I've talked to numerous IT folk at MIT and Harvard to set up my Pi device on their respective networks, and the general consensus is that it's not straightforward at all to do.  Even worse, Raspberry Pi has very few organized resources, and you quickly find yourself sifting through endless forum posts to find anything useful.  I was able to successfully connect my Pi to my home network, but enterprise networks like MIT and Harvard have much more security loopholes, and I haven't quite resolved them after hours of work (I'm running it wired via ethernet for now from lab).

I thought if this worked well, it could be a fun project I could suggest others with Spins to make.  Given the current challenges, and also the price of the printer pack at $180, I'm hesitant to make this recommendation at this time...though perhaps I will design a cheaper version specifically for Spin if there's enough interest.

Nonetheless, Adafruit's thermal printer python library is well documented and generally very easy to use.  I haven't programmed in python in quite some time, but I found it pretty quick to pick up.  Once I was able to connect my Pi to the internet, actually programming it to print animations from the Spin website was surprisingly quick.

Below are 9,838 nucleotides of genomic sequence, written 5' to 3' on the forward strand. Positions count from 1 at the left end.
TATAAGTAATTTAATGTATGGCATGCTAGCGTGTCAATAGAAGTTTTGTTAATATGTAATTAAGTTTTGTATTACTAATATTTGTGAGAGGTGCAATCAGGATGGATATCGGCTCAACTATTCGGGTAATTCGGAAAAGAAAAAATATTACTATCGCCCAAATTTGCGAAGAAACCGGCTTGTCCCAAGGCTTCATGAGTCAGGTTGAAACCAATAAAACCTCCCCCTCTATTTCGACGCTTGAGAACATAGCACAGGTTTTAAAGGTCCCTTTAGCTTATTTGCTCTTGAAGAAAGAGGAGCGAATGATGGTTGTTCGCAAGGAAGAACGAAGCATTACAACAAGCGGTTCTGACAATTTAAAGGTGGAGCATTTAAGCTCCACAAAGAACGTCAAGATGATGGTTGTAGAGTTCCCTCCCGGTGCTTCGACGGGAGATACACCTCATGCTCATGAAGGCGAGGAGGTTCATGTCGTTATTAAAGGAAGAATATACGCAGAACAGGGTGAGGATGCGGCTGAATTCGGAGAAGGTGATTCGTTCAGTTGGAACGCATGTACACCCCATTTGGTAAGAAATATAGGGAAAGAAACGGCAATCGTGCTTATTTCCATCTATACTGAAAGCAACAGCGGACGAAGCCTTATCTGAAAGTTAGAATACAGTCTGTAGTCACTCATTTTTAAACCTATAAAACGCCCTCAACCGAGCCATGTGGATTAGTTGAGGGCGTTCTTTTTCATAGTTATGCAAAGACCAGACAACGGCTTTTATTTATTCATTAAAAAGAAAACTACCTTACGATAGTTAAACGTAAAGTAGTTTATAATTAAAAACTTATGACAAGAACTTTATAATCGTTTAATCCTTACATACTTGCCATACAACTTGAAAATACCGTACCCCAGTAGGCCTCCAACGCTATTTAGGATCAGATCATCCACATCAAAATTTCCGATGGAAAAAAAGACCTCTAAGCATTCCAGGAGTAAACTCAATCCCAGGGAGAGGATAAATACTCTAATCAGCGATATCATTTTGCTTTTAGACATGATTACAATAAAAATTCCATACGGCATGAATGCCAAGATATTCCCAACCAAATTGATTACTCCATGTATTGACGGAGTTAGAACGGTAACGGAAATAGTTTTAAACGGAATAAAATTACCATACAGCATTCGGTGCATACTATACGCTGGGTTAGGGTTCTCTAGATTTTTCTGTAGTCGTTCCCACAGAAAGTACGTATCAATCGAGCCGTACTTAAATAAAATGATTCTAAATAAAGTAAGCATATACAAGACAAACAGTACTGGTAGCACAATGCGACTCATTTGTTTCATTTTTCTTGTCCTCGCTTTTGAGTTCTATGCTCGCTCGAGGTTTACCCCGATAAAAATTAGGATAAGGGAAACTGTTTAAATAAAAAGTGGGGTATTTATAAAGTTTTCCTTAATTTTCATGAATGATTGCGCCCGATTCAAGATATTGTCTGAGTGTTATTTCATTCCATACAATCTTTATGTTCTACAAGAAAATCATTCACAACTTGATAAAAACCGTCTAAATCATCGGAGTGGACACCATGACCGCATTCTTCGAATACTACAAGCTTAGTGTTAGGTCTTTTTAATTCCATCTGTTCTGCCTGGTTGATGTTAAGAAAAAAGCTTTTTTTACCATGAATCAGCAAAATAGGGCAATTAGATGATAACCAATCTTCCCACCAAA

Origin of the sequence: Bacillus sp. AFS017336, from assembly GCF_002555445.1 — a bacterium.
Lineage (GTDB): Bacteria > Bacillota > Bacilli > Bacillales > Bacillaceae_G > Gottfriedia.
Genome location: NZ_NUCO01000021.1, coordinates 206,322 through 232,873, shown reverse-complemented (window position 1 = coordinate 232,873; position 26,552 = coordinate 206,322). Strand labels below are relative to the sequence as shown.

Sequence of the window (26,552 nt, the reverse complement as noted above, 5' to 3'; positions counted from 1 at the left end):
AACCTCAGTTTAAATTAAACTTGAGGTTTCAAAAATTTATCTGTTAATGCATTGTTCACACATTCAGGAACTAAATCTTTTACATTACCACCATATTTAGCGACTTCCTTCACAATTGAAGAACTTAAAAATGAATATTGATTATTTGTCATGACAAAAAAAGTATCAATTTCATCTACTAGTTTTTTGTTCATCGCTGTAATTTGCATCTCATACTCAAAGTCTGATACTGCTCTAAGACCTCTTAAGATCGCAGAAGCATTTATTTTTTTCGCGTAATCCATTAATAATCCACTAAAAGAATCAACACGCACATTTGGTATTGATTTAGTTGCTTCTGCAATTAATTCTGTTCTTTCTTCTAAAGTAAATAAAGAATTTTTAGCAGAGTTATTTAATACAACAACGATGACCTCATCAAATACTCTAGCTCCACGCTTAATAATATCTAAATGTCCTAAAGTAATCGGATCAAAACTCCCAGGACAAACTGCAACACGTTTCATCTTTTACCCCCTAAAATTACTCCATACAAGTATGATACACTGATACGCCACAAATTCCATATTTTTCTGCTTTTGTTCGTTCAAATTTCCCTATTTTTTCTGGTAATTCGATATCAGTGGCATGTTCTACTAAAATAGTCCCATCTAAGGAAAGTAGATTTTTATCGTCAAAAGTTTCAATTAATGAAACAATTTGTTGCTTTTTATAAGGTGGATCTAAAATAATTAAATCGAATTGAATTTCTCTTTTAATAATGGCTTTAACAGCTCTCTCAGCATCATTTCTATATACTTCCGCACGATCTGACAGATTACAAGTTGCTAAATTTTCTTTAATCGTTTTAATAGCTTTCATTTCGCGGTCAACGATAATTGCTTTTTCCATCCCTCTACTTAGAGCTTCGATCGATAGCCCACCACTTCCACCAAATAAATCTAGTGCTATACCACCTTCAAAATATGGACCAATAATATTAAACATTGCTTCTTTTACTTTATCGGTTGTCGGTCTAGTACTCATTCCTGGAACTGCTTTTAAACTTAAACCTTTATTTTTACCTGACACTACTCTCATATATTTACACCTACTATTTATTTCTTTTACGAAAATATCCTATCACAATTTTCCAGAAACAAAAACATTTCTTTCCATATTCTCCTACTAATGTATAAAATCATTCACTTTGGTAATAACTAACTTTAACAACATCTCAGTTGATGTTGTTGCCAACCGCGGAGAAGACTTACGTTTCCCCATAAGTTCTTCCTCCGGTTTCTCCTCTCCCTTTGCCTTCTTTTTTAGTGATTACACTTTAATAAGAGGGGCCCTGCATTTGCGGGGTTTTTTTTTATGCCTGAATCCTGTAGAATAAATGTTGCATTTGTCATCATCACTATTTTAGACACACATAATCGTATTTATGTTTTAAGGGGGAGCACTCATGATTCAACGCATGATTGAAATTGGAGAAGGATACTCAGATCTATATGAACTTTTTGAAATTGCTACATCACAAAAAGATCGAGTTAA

The sample application that Adafruit provides continuously runs on the printer and checks Twitter every 30 seconds for new tweets using a given search query.  I modified the code to pull the JSON from the spin website and print the latest animations.  You can check out a demo in the video above, where I edited the app to take two photos rather than the usual 15 just for testing.

Next, I want to experiment with printing different frames of a video – maybe to make a flipbook.  Who knows!  Looking forward to testing this out during a making activity at the Exploratorium next week.

(I've attached the code below and you can find Adafruit's library here: https://github.com/adafruit/Python-Thermal-Printer)

Design Files
June 15, 2016 at 11:39 PM
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Today, I experimented with printing the frames of the animation in order to make a flipbook.  Currently, after a new animation is created, the printer takes the created GIF file and prints each frame.  After testing it out (which you can see in the video), I think ideally we could send the image to the printer as the spin is being captured so it doesn't take so long to print.  

I reused a post-it pad to create the flipbook.  The thermal printer isn't capable of super high resolution images as you can see, but it was fun to try this out nonetheless.

June 17, 2016 at 6:18 PM